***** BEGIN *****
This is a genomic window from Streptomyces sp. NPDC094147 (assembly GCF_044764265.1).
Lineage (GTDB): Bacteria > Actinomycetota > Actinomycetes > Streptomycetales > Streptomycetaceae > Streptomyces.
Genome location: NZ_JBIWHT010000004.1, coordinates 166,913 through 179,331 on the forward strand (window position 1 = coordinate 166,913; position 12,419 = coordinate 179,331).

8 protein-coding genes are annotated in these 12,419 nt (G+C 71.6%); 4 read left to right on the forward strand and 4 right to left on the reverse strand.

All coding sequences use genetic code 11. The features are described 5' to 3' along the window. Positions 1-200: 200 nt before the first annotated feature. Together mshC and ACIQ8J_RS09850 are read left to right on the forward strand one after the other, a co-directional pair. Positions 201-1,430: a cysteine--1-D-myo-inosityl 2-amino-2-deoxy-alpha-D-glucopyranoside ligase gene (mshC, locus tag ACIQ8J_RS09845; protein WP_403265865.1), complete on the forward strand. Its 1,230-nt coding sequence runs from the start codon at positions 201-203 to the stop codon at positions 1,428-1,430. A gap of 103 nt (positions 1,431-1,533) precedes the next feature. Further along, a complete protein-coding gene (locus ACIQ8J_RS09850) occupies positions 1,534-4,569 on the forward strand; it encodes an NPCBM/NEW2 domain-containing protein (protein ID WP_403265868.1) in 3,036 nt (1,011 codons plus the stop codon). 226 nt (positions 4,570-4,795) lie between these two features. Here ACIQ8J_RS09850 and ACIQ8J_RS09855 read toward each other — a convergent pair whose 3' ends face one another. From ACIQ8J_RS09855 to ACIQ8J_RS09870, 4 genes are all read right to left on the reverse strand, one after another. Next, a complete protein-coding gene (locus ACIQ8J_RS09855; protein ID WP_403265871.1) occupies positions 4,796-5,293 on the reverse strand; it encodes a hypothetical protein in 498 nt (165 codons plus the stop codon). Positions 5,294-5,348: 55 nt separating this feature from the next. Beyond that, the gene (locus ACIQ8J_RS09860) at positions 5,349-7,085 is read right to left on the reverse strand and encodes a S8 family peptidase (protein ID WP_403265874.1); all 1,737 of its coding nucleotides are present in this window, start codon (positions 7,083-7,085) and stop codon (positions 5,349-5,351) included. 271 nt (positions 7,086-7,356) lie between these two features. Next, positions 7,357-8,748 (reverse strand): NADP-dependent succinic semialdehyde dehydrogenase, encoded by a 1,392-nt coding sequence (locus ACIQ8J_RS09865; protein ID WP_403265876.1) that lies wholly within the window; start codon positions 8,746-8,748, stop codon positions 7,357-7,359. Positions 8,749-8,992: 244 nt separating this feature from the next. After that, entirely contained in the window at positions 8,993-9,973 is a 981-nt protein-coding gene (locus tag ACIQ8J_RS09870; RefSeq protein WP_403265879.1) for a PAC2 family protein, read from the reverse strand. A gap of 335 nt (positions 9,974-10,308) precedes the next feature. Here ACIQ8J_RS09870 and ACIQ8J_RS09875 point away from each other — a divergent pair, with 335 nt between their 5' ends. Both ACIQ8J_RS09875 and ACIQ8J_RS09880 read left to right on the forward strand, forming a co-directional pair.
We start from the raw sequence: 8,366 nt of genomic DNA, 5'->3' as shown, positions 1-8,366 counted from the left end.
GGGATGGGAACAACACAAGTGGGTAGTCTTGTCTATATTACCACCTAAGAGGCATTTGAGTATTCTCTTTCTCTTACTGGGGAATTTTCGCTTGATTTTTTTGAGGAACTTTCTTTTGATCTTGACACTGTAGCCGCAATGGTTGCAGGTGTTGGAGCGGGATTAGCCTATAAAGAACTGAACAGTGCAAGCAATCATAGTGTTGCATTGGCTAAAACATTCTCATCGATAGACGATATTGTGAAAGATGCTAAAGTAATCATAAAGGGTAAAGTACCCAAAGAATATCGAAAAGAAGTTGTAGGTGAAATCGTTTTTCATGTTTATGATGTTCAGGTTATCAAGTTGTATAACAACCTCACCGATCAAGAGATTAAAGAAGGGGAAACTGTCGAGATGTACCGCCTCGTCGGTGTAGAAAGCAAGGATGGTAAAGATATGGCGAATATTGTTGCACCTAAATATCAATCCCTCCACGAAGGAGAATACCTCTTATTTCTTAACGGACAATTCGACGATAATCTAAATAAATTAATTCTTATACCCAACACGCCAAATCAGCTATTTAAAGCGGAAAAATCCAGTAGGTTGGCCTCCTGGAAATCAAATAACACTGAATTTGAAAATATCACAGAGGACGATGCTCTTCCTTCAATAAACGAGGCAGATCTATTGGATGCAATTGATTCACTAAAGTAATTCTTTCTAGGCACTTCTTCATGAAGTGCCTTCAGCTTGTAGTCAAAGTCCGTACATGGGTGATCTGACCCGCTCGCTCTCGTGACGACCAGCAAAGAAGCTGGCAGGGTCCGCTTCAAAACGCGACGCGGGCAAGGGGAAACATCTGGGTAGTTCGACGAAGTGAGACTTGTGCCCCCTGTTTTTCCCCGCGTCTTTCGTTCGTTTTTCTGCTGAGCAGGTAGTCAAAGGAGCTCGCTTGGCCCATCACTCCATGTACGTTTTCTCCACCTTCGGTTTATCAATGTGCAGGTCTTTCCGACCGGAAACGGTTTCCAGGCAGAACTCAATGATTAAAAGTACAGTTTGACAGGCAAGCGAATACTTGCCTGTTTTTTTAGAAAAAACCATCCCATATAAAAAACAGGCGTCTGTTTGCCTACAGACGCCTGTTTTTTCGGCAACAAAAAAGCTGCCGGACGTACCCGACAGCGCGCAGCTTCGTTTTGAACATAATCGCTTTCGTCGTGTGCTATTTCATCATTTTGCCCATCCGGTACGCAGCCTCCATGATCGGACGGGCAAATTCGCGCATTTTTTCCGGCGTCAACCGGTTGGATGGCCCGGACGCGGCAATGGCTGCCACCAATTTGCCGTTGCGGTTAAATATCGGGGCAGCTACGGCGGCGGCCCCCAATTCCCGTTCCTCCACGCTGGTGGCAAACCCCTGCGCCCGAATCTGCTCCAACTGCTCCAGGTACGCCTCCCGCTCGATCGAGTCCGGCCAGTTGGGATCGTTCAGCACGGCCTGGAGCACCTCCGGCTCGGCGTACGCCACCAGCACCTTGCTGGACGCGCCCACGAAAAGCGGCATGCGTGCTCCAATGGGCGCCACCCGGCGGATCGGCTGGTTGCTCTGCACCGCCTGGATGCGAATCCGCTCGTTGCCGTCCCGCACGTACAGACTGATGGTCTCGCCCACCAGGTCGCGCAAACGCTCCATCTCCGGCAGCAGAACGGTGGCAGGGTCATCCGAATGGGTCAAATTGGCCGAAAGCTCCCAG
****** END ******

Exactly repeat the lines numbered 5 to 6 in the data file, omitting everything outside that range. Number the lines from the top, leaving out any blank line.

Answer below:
All coding sequences use genetic code 11. The features are described 5' to 3' along the window. Positions 1-200: 200 nt before the first annotated feature. Together mshC and ACIQ8J_RS09850 are read left to right on the forward strand one after the other, a co-directional pair. Positions 201-1,430: a cysteine--1-D-myo-inosityl 2-amino-2-deoxy-alpha-D-glucopyranoside ligase gene (mshC, locus tag ACIQ8J_RS09845; protein WP_403265865.1), complete on the forward strand. Its 1,230-nt coding sequence runs from the start codon at positions 201-203 to the stop codon at positions 1,428-1,430. A gap of 103 nt (positions 1,431-1,533) precedes the next feature. Further along, a complete protein-coding gene (locus ACIQ8J_RS09850) occupies positions 1,534-4,569 on the forward strand; it encodes an NPCBM/NEW2 domain-containing protein (protein ID WP_403265868.1) in 3,036 nt (1,011 codons plus the stop codon). 226 nt (positions 4,570-4,795) lie between these two features. Here ACIQ8J_RS09850 and ACIQ8J_RS09855 read toward each other — a convergent pair whose 3' ends face one another. From ACIQ8J_RS09855 to ACIQ8J_RS09870, 4 genes are all read right to left on the reverse strand, one after another. Next, a complete protein-coding gene (locus ACIQ8J_RS09855; protein ID WP_403265871.1) occupies positions 4,796-5,293 on the reverse strand; it encodes a hypothetical protein in 498 nt (165 codons plus the stop codon). Positions 5,294-5,348: 55 nt separating this feature from the next. Beyond that, the gene (locus ACIQ8J_RS09860) at positions 5,349-7,085 is read right to left on the reverse strand and encodes a S8 family peptidase (protein ID WP_403265874.1); all 1,737 of its coding nucleotides are present in this window, start codon (positions 7,083-7,085) and stop codon (positions 5,349-5,351) included. 271 nt (positions 7,086-7,356) lie between these two features. Next, positions 7,357-8,748 (reverse strand): NADP-dependent succinic semialdehyde dehydrogenase, encoded by a 1,392-nt coding sequence (locus ACIQ8J_RS09865; protein ID WP_403265876.1) that lies wholly within the window; start codon positions 8,746-8,748, stop codon positions 7,357-7,359. Positions 8,749-8,992: 244 nt separating this feature from the next. After that, entirely contained in the window at positions 8,993-9,973 is a 981-nt protein-coding gene (locus tag ACIQ8J_RS09870; RefSeq protein WP_403265879.1) for a PAC2 family protein, read from the reverse strand. A gap of 335 nt (positions 9,974-10,308) precedes the next feature. Here ACIQ8J_RS09870 and ACIQ8J_RS09875 point away from each other — a divergent pair, with 335 nt between their 5' ends. Both ACIQ8J_RS09875 and ACIQ8J_RS09880 read left to right on the forward strand, forming a co-directional pair.
We start from the raw sequence: 8,366 nt of genomic DNA, 5'->3' as shown, positions 1-8,366 counted from the left end.